Advanced closed-loop communication training: The blindfolded resuscitation

Kate E. Hughes, Patrick G. Hughes, Thomas Cahir, Jennifer Plitt, Vivienne Ng, Edward Bedrick, Rami A. Ahmed

Research output: Contribution to journalArticlepeer-review

1 Scopus citations


Closed-loop communication (CLC) improves task efficiency and decreases medical errors; however, limited literature on strategies to improve real-time use exist. The primary objective was whether blindfolding a resuscitation leader was effective to improve crisis resource management (CRM) skills, as measured by increased frequency of CLC. Secondary objectives included whether blindfolding affected overall CRM performance or perceived task load. Participants included emergency medicine (EM) or EM/paediatric dual resident physicians. Participants completed presurveys, were block randomised into intervention (blindfolded) or control groups, lead both adult and paediatric resuscitations and completed postsurveys before debriefing. Video recordings of the simulations were reviewed by simulation fellowship-trained EM physicians and rated using the Ottawa CRM Global Rating Scale (GRS). Frequency of CLC was assessed by one rater via video review. Summary statistics were performed. Intraclass correlation coefficient was calculated. Data were analysed using R program for analysis of variance and regression analysis. There were no significant differences between intervention and control groups in any Ottawa CRM GRS category. Postgraduate year (PGY) significantly impacts all Ottawa GRS categories. Frequency of CLC use significantly increased in the blindfolded group (31.7, 95% CI 29.34 to 34.1) vs the non-blindfolded group (24.6, 95% CI 21.5 to 27.7). Participant's self-rated perceived NASA Task Load Index scores demonstrated no difference between intervention and control groups via a Wilcoxon rank sum test. Blindfolding the resuscitation leader significantly increases frequency of CLC. The blindfold code training exercise is an advanced technique that may increase the use of CLC.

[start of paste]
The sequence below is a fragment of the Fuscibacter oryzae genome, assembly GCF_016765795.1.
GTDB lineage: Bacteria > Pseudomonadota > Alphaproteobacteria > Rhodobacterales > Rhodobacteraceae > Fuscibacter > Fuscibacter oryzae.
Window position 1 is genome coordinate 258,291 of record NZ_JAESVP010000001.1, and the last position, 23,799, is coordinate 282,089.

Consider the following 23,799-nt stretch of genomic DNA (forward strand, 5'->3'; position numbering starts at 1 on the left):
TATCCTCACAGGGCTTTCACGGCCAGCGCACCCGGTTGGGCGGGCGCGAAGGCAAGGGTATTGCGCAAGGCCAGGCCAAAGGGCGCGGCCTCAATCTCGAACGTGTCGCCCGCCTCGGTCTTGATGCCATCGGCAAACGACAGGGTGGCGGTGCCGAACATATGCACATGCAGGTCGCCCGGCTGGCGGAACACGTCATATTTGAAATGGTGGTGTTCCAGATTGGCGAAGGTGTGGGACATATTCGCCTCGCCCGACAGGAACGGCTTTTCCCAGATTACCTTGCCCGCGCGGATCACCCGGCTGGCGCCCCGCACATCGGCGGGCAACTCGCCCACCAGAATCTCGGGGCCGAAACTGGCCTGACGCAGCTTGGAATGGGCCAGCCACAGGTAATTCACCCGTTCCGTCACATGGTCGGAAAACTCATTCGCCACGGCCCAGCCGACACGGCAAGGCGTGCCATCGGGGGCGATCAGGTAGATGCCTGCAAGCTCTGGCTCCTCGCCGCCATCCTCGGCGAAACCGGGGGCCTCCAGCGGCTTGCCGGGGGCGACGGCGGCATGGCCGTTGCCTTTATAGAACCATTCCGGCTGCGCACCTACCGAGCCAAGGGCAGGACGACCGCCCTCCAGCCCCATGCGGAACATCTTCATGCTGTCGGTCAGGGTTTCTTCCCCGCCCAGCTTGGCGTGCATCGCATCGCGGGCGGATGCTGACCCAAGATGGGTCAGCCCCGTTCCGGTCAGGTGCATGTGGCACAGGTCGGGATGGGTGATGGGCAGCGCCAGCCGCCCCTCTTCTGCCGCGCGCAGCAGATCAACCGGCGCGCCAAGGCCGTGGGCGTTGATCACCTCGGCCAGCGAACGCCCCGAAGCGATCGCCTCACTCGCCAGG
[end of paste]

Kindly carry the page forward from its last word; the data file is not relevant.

Original languageEnglish (US)
Pages (from-to)235-238
Number of pages4
JournalBMJ Simulation and Technology Enhanced Learning
Issue number4
StatePublished - Jul 1 2020


  • assessment of crisis management skills
  • communication skills
  • emergency medicine
  • simulation

ASJC Scopus subject areas

  • Modeling and Simulation
  • Education
  • Health Informatics


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